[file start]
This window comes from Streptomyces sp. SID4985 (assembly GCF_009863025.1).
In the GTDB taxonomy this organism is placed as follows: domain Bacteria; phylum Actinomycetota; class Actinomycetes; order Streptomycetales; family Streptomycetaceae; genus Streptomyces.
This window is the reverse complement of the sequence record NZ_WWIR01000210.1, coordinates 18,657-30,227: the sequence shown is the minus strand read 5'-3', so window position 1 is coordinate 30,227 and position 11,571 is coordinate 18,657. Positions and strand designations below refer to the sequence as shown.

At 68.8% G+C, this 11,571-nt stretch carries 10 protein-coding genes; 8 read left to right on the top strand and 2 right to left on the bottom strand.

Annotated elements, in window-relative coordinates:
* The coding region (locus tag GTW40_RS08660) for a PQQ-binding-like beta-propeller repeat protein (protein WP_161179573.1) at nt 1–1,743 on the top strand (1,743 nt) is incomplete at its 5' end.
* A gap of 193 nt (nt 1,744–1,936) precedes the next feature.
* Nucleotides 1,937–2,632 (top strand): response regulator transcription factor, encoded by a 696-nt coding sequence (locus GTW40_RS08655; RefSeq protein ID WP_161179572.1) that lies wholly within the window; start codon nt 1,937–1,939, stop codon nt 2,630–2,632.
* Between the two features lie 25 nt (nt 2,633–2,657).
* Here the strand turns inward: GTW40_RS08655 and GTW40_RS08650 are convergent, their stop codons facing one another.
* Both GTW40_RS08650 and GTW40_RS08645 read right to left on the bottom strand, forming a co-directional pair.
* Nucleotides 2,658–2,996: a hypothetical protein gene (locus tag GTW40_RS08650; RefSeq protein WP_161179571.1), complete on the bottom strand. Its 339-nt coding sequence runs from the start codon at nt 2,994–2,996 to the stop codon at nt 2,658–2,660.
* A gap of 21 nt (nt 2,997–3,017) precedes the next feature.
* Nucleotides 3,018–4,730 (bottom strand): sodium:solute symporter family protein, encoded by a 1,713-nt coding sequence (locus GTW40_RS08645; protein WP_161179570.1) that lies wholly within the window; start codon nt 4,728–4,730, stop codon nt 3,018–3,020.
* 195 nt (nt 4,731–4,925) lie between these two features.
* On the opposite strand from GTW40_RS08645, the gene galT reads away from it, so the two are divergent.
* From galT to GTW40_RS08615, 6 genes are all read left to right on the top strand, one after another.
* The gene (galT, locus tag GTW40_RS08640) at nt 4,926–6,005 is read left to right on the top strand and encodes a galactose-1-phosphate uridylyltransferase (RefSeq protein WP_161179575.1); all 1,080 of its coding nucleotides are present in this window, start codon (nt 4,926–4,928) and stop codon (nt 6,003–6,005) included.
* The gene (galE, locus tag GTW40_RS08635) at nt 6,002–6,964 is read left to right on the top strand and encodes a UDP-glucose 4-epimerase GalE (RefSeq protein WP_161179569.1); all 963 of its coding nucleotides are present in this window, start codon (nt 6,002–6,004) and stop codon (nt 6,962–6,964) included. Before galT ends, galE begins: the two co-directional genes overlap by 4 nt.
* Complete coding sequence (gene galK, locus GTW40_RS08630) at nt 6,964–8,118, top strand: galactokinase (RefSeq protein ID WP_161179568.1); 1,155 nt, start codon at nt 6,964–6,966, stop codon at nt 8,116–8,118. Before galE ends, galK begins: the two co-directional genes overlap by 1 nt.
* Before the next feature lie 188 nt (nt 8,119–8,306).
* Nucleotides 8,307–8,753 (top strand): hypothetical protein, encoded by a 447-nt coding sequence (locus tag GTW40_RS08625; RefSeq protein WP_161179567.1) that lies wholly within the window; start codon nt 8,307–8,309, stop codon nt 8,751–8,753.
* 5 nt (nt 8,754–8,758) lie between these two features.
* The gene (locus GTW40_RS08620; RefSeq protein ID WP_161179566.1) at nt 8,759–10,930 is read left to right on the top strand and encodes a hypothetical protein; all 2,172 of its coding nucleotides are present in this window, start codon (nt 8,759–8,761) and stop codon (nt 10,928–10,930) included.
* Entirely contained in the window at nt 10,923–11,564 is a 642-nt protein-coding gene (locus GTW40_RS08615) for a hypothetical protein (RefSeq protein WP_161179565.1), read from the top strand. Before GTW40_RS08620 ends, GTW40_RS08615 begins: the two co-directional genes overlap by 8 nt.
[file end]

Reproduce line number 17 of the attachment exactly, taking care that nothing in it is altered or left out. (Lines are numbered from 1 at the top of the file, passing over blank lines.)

* From galT to GTW40_RS08615, 6 genes are all read left to right on the top strand, one after another.